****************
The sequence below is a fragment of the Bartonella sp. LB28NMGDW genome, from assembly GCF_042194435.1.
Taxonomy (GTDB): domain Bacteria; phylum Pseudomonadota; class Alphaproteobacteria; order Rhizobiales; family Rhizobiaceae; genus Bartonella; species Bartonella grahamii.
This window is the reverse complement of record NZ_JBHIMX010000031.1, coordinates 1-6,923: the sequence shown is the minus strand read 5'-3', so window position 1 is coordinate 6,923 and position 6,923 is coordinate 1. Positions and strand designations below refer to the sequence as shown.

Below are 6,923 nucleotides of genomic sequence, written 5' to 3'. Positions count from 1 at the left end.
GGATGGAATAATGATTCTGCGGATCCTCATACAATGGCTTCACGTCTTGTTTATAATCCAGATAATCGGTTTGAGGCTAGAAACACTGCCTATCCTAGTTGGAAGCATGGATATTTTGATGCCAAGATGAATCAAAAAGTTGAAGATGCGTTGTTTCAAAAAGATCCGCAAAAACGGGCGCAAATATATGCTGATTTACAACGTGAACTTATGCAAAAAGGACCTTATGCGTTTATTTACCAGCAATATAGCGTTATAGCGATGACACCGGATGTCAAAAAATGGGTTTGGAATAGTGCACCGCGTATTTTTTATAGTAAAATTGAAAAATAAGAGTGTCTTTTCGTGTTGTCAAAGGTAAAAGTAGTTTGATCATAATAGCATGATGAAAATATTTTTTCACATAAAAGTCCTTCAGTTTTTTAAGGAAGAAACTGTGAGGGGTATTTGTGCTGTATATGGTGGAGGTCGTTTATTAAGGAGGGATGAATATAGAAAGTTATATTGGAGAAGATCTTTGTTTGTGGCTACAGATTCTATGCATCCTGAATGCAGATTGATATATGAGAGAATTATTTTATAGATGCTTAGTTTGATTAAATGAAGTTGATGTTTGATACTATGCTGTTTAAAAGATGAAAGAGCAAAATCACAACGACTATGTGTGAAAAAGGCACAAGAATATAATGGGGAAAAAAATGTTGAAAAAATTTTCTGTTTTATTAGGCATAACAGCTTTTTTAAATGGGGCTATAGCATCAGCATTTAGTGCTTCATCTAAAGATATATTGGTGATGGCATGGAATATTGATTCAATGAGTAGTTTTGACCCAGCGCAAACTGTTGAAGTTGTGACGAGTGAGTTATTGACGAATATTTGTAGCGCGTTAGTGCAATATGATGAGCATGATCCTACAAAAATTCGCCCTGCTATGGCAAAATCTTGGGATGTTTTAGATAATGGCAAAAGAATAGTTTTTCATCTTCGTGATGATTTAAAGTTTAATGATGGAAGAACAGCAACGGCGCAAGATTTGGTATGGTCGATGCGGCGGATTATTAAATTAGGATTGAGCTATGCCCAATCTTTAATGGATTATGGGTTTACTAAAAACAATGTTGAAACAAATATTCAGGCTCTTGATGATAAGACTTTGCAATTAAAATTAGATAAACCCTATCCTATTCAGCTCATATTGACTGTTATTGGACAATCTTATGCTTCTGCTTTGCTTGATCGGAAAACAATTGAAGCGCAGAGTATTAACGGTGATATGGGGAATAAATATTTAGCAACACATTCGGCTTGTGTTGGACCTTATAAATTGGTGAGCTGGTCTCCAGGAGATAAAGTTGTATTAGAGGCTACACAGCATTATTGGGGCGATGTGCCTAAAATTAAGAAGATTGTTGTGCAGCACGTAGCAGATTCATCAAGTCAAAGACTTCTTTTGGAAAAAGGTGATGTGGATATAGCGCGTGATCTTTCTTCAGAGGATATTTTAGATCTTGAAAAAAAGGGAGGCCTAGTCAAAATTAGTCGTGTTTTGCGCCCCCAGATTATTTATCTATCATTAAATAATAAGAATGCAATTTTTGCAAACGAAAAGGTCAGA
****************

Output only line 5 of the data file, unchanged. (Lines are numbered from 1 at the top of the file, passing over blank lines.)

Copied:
GGATGGAATAATGATTCTGCGGATCCTCATACAATGGCTTCACGTCTTGTTTATAATCCAGATAATCGGTTTGAGGCTAGAAACACTGCCTATCCTAGTTGGAAGCATGGATATTTTGATGCCAAGATGAATCAAAAAGTTGAAGATGCGTTGTTTCAAAAAGATCCGCAAAAACGGGCGCAAATATATGCTGATTTACAACGTGAACTTATGCAAAAAGGACCTTATGCGTTTATTTACCAGCAATATAGCGTTATAGCGATGACACCGGATGTCAAAAAATGGGTTTGGAATAGTGCACCGCGTATTTTTTATAGTAAAATTGAAAAATAAGAGTGTCTTTTCGTGTTGTCAAAGGTAAAAGTAGTTTGATCATAATAGCATGATGAAAATATTTTTTCACATAAAAGTCCTTCAGTTTTTTAAGGAAGAAACTGTGAGGGGTATTTGTGCTGTATATGGTGGAGGTCGTTTATTAAGGAGGGATGAATATAGAAAGTTATATTGGAGAAGATCTTTGTTTGTGGCTACAGATTCTATGCATCCTGAATGCAGATTGATATATGAGAGAATTATTTTATAGATGCTTAGTTTGATTAAATGAAGTTGATGTTTGATACTATGCTGTTTAAAAGATGAAAGAGCAAAATCACAACGACTATGTGTGAAAAAGGCACAAGAATATAATGGGGAAAAAAATGTTGAAAAAATTTTCTGTTTTATTAGGCATAACAGCTTTTTTAAATGGGGCTATAGCATCAGCATTTAGTGCTTCATCTAAAGATATATTGGTGATGGCATGGAATATTGATTCAATGAGTAGTTTTGACCCAGCGCAAACTGTTGAAGTTGTGACGAGTGAGTTATTGACGAATATTTGTAGCGCGTTAGTGCAATATGATGAGCATGATCCTACAAAAATTCGCCCTGCTATGGCAAAATCTTGGGATGTTTTAGATAATGGCAAAAGAATAGTTTTTCATCTTCGTGATGATTTAAAGTTTAATGATGGAAGAACAGCAACGGCGCAAGATTTGGTATGGTCGATGCGGCGGATTATTAAATTAGGATTGAGCTATGCCCAATCTTTAATGGATTATGGGTTTACTAAAAACAATGTTGAAACAAATATTCAGGCTCTTGATGATAAGACTTTGCAATTAAAATTAGATAAACCCTATCCTATTCAGCTCATATTGACTGTTATTGGACAATCTTATGCTTCTGCTTTGCTTGATCGGAAAACAATTGAAGCGCAGAGTATTAACGGTGATATGGGGAATAAATATTTAGCAACACATTCGGCTTGTGTTGGACCTTATAAATTGGTGAGCTGGTCTCCAGGAGATAAAGTTGTATTAGAGGCTACACAGCATTATTGGGGCGATGTGCCTAAAATTAAGAAGATTGTTGTGCAGCACGTAGCAGATTCATCAAGTCAAAGACTTCTTTTGGAAAAAGGTGATGTGGATATAGCGCGTGATCTTTCTTCAGAGGATATTTTAGATCTTGAAAAAAAGGGAGGCCTAGTCAAAATTAGTCGTGTTTTGCGCCCCCAGATTATTTATCTATCATTAAATAATAAGAATGCAATTTTTGCAAACGAAAAGGTCAGA